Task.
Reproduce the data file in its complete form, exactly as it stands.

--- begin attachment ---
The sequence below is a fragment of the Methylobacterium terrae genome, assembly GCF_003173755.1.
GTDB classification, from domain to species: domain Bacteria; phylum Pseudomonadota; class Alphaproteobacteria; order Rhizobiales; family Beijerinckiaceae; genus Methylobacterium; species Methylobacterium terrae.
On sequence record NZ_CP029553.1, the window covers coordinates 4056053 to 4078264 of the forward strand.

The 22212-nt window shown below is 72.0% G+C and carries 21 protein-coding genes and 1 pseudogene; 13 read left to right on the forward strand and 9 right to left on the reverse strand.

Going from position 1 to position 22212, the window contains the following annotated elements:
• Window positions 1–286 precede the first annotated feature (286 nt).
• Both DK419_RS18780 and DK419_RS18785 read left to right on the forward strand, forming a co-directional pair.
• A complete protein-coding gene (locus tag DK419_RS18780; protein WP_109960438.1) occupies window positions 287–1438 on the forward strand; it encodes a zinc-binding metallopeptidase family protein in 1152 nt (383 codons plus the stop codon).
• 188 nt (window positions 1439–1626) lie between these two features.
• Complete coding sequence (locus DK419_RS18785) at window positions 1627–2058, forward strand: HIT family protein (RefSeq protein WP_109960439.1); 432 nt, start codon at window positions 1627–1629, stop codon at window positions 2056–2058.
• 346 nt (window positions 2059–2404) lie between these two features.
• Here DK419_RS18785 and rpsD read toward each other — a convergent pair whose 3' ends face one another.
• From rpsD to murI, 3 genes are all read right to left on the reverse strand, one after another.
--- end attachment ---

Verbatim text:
The sequence below is a fragment of the Methylobacterium terrae genome, assembly GCF_003173755.1.
GTDB classification, from domain to species: domain Bacteria; phylum Pseudomonadota; class Alphaproteobacteria; order Rhizobiales; family Beijerinckiaceae; genus Methylobacterium; species Methylobacterium terrae.
On sequence record NZ_CP029553.1, the window covers coordinates 4056053 to 4078264 of the forward strand.

The 22212-nt window shown below is 72.0% G+C and carries 21 protein-coding genes and 1 pseudogene; 13 read left to right on the forward strand and 9 right to left on the reverse strand.

Going from position 1 to position 22212, the window contains the following annotated elements:
• Window positions 1–286 precede the first annotated feature (286 nt).
• Both DK419_RS18780 and DK419_RS18785 read left to right on the forward strand, forming a co-directional pair.
• A complete protein-coding gene (locus tag DK419_RS18780; protein WP_109960438.1) occupies window positions 287–1438 on the forward strand; it encodes a zinc-binding metallopeptidase family protein in 1152 nt (383 codons plus the stop codon).
• 188 nt (window positions 1439–1626) lie between these two features.
• Complete coding sequence (locus DK419_RS18785) at window positions 1627–2058, forward strand: HIT family protein (RefSeq protein WP_109960439.1); 432 nt, start codon at window positions 1627–1629, stop codon at window positions 2056–2058.
• 346 nt (window positions 2059–2404) lie between these two features.
• Here DK419_RS18785 and rpsD read toward each other — a convergent pair whose 3' ends face one another.
• From rpsD to murI, 3 genes are all read right to left on the reverse strand, one after another.